Patty in the News

Financial literacy is a sound investment

Washington Sen. Patty Murray chose Foster High School in Tukwila to announce her new legislation to promote financial literacy. Faculty and students are leading the way with programs to make the next generation better savers, investors and consumers.

Apr 10 2009

Murray's Financial and Economic Literacy Improvement Act of 2009 is an ambitious effort to teach the next generation — and their elders — how to better manage their finances. The legislation seeks to promote age-appropriate courses and activities for two levels of students: K-12 and in two- and four-year colleges. States would apply for grants totaling $250 million a year for five years.

- The Seattle Times
“This funding will help support local jobs and Auburn’s long-term goal of downtown revitalization,” Sen. Murray said in a press release. “In the face of a deepening recession, keeping vital local projects like this moving forward is critically important. I'm proud to work to return Auburn residents’ taxpayer dollars to projects in their own backyard."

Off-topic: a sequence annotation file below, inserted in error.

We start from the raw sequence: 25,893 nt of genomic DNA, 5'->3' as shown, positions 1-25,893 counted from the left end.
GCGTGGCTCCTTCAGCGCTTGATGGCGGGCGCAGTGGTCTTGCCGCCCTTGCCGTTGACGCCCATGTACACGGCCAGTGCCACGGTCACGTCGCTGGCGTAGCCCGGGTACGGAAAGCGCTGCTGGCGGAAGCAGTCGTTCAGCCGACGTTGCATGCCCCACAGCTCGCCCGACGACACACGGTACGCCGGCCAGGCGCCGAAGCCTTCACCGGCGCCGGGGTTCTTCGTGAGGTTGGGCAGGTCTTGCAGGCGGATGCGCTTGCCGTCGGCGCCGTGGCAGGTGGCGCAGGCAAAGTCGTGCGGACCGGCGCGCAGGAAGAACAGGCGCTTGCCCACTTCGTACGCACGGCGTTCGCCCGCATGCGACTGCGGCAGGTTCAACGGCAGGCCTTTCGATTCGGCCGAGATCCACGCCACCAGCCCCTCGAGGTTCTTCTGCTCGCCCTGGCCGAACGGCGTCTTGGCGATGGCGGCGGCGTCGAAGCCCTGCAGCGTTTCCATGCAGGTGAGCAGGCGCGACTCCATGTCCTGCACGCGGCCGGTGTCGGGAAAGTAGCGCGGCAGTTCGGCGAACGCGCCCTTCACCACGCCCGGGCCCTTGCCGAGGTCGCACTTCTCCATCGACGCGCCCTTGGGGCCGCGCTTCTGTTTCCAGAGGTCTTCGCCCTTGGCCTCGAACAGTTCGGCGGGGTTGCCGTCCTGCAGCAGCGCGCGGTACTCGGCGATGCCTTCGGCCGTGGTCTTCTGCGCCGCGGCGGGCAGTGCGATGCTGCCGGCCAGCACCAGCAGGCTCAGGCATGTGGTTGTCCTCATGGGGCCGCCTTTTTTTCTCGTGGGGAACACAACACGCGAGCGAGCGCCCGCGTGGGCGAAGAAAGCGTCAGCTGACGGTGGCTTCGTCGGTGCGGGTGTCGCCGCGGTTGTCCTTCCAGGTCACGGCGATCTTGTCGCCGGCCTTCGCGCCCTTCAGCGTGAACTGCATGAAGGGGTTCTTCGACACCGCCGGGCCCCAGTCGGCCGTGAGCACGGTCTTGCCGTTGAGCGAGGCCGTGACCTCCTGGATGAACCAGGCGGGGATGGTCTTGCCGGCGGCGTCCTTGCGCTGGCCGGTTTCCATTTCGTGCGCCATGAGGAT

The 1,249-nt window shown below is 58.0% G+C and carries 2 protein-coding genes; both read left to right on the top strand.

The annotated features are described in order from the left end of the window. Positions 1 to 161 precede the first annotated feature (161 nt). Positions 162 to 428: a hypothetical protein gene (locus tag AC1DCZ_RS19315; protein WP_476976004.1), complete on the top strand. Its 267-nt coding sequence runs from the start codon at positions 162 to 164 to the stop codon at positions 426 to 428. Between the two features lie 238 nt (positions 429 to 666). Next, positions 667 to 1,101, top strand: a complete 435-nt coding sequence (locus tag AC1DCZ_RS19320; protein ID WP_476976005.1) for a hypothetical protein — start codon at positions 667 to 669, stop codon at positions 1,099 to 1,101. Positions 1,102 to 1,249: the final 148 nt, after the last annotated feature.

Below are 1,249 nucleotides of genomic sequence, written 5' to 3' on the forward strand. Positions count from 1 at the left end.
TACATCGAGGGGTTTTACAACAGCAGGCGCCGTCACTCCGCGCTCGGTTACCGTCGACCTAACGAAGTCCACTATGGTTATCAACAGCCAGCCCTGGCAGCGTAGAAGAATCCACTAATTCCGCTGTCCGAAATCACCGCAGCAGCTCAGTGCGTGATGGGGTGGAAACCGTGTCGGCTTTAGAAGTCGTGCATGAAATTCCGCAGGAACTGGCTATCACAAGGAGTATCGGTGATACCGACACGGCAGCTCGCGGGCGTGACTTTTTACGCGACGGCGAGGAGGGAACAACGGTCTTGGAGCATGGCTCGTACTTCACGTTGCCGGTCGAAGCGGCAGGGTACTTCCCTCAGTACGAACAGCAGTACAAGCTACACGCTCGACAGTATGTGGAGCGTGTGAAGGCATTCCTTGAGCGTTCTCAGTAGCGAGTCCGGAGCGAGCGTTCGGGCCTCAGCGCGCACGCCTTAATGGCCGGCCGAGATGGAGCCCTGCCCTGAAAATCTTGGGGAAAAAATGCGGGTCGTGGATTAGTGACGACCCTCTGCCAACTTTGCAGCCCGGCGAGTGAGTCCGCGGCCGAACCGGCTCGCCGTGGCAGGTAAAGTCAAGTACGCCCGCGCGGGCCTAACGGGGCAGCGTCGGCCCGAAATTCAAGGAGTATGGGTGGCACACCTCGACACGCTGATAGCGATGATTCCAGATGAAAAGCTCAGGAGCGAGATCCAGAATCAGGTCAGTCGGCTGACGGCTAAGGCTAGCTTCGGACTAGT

- The Auburn Reporter
Drug arrests are a daily routine for Yakima police. Whether it's marijuana, cocaine, or methamphetamine none of these drugs are new. Shawnee Cady says she has seen it out in the open. "In the night time, I usually see a bunch of cars sitting and somebody in the corner waiting for the person, and they'll be like cha!" Cady explained the drug deals through hand gestures.

Senator Patty Murray included Yakima in a bill to fight Methamphetamine. Yakima is one of several cities that would share 2.1 million dollars.

- KIMATV.com
Senate Bill Could Give Millions of Dollars to Tri-City Projects

A new Senate bill could mean millions of dollars for transportation and health care projects in the Tri-Cities.

Senator Patty Murray is the front-runner of this bill and says it will create more jobs. The Senate bill would provide more than two million dollars to extend Steptoe South to 10th Ave.

- KNDO.com
When sailors are not deployed, they should be able to spend as much time at home as possible, she said.

"I know they do not need the added stress of being separated from their families during training," she said. "I believe that strong families are good for our military, and they are critical to military communities like Everett."

- Everett Herald